Instructional Unit 6

Standard Form of a Quadratic Function

by Sandy Cederbaum


The Standard Form of a quadratic function (often referred to as polynomial form) is given by . We can expand any of the vertex form quadratic functions that we worked with in unit 5 and write it in standard form. To do this, we must be able to expand a binomial square (FOIL) and follow the order of operations properly. Here is an example of a function that we worked with in unit 5 expanded and converted into Standard Form:

where a=-2, b=12, and c=-13. These coefficients will have greater meaning to us soon enough.

Expand each of the four remaining vertex form functions from Unit 5 , transform each into standard form, and state the values of the coefficients a, b, and c for each.

In our study of quadratic functions and equations, we will often be given a quadratic function in standard form. We may be asked any of the following questions:

1. Find the y-intercept of the function.

2. Find the value of y (or the dependent variable) when x (the independent variable) is specified.

3. Find the x-intercepts of the function.

4. Find the vertex (or find the coordinates of the maximum or minimum value on the graph) of the function.

5. Find the value of x (or the independent variable) when y (the dependent variable) is specified.

Let us use the function in order to address each of these questions. We will assume that we do not already know the vertex form of this function.

The first two questions above should not be too much trouble to solve given a quadratic function in standard form. However, the latter three questions are a bit more challenging. One tactic we could try in order to find the x-intercepts is to use the graph of the function to try to find the vertex form equation of the quadratic.

Since the vertex appears to be at (3,5), we might start with a function that looks like . Since the coefficient of the squared term is -2, we might try a = -2. In order to see why this makes sense, expand f(x).

If we now compare the two functions and , a=-2, -6a=12, 9a+5=-13. Each of these three equations lead us to the conclusion that a=-2. Now we can use the vertex form function and what we learned in the previous units in order to find the x-intercepts by setting f(x)=0.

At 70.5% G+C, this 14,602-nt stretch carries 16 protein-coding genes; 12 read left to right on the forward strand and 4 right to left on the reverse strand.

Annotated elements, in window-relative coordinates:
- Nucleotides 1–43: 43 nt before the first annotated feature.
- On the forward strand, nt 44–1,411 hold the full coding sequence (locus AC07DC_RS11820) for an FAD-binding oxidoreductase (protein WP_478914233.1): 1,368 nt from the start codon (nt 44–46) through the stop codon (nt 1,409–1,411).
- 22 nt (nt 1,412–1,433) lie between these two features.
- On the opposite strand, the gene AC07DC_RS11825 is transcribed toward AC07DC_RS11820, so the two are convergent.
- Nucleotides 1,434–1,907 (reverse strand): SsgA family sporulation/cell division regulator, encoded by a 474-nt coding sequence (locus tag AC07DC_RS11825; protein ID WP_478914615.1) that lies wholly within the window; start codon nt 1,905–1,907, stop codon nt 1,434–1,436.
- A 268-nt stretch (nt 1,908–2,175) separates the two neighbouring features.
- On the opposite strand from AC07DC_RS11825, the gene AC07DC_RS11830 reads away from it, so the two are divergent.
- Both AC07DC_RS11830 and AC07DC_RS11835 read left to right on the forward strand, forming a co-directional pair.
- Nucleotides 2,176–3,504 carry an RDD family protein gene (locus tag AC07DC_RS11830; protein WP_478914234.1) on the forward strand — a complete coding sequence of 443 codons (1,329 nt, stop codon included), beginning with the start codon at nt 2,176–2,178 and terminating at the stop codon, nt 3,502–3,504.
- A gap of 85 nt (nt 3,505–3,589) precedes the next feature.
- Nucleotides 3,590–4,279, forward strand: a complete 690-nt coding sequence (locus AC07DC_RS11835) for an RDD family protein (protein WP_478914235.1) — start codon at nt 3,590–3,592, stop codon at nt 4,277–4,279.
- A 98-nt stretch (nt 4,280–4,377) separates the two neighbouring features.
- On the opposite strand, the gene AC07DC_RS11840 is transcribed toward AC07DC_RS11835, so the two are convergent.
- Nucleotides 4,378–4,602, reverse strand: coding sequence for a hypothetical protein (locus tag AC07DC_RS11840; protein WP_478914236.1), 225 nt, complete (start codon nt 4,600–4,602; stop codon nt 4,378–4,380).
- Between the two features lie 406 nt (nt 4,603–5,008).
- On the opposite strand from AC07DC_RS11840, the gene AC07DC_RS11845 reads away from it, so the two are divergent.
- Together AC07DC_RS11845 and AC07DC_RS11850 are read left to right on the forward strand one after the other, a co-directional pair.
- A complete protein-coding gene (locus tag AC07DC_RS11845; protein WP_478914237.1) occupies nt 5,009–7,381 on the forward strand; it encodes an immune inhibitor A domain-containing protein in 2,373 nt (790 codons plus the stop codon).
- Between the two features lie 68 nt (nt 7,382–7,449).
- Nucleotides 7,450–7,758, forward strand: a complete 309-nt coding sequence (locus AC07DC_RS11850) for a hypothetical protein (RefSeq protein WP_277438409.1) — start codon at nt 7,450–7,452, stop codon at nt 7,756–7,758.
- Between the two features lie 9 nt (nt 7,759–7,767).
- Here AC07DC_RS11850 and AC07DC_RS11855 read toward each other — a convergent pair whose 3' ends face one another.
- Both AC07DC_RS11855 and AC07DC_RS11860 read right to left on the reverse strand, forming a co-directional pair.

As we already have the vertex, we can move on to the fifth question above. For example, find the value(s) of x when f(x)=2. We can get a decent approximation for these values simply by looking at the graph. In order to solve this problem algebraically, we could take a similar tact as we did to find the x-intercepts. We are looking at the equation . So by subtracting 2 from both sides of the equation, we end up with a new quadratic function. The purple function below is the graph for which we have already found the x-intercepts. The blue graph is the new function. The zeros of this function represent the solutions of the equation .

Note: the entire graph has shifted down 2 units. There is much to be discovered here if you continue to play with the value of f(x). For example, what value of f(x) will return only one x value? What values of f(x) will not return a real x value?

We can continue as we did and transform this function into vertex form and find the values of x that make this equation true. This is not a particularly elegant or efficient technique, and sometimes it can be difficult to determine the vertex of the parabola. In the next unit, we will learn a process called completing the square that will enable us to develop a routine to convert any standard form quadratic function to vertex form. This process will lead us to some nice shortcuts to finding the vertex and x-intercepts of quadratic functions.

Move on to Unit 7 - Completing the Square